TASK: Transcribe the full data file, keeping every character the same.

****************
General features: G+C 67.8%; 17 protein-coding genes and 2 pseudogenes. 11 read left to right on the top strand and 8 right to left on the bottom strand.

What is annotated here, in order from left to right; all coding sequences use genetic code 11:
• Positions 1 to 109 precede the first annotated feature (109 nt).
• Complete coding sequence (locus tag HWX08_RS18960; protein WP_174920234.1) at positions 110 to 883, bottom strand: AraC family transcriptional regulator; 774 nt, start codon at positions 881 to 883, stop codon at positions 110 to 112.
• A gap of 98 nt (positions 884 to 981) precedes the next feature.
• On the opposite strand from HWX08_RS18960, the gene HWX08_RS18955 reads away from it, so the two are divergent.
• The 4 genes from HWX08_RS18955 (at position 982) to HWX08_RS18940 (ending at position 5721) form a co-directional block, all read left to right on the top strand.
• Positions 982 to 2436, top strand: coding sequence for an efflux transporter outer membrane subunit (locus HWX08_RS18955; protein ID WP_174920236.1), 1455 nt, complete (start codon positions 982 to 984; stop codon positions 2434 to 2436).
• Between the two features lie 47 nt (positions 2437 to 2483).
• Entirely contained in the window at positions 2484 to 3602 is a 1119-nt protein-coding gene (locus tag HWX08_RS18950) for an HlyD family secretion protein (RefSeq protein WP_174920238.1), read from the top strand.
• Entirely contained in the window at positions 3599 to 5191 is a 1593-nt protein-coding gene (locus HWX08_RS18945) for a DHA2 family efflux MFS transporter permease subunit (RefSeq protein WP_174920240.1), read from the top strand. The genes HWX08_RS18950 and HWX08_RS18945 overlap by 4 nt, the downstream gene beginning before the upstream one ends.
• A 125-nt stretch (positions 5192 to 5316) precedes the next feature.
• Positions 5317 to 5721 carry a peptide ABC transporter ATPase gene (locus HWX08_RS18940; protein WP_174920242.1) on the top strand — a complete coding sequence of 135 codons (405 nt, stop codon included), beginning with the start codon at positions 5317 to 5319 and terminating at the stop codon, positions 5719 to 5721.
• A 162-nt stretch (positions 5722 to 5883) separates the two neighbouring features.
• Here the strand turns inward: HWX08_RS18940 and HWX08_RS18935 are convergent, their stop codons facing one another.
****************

General features: G+C 67.8%; 17 protein-coding genes and 2 pseudogenes. 11 read left to right on the top strand and 8 right to left on the bottom strand.

What is annotated here, in order from left to right; all coding sequences use genetic code 11:
• Positions 1 to 109 precede the first annotated feature (109 nt).
• Complete coding sequence (locus tag HWX08_RS18960; protein WP_174920234.1) at positions 110 to 883, bottom strand: AraC family transcriptional regulator; 774 nt, start codon at positions 881 to 883, stop codon at positions 110 to 112.
• A gap of 98 nt (positions 884 to 981) precedes the next feature.
• On the opposite strand from HWX08_RS18960, the gene HWX08_RS18955 reads away from it, so the two are divergent.
• The 4 genes from HWX08_RS18955 (at position 982) to HWX08_RS18940 (ending at position 5721) form a co-directional block, all read left to right on the top strand.
• Positions 982 to 2436, top strand: coding sequence for an efflux transporter outer membrane subunit (locus HWX08_RS18955; protein ID WP_174920236.1), 1455 nt, complete (start codon positions 982 to 984; stop codon positions 2434 to 2436).
• Between the two features lie 47 nt (positions 2437 to 2483).
• Entirely contained in the window at positions 2484 to 3602 is a 1119-nt protein-coding gene (locus tag HWX08_RS18950) for an HlyD family secretion protein (RefSeq protein WP_174920238.1), read from the top strand.
• Entirely contained in the window at positions 3599 to 5191 is a 1593-nt protein-coding gene (locus HWX08_RS18945) for a DHA2 family efflux MFS transporter permease subunit (RefSeq protein WP_174920240.1), read from the top strand. The genes HWX08_RS18950 and HWX08_RS18945 overlap by 4 nt, the downstream gene beginning before the upstream one ends.
• A 125-nt stretch (positions 5192 to 5316) precedes the next feature.
• Positions 5317 to 5721 carry a peptide ABC transporter ATPase gene (locus HWX08_RS18940; protein WP_174920242.1) on the top strand — a complete coding sequence of 135 codons (405 nt, stop codon included), beginning with the start codon at positions 5317 to 5319 and terminating at the stop codon, positions 5719 to 5721.
• A 162-nt stretch (positions 5722 to 5883) separates the two neighbouring features.
• Here the strand turns inward: HWX08_RS18940 and HWX08_RS18935 are convergent, their stop codons facing one another.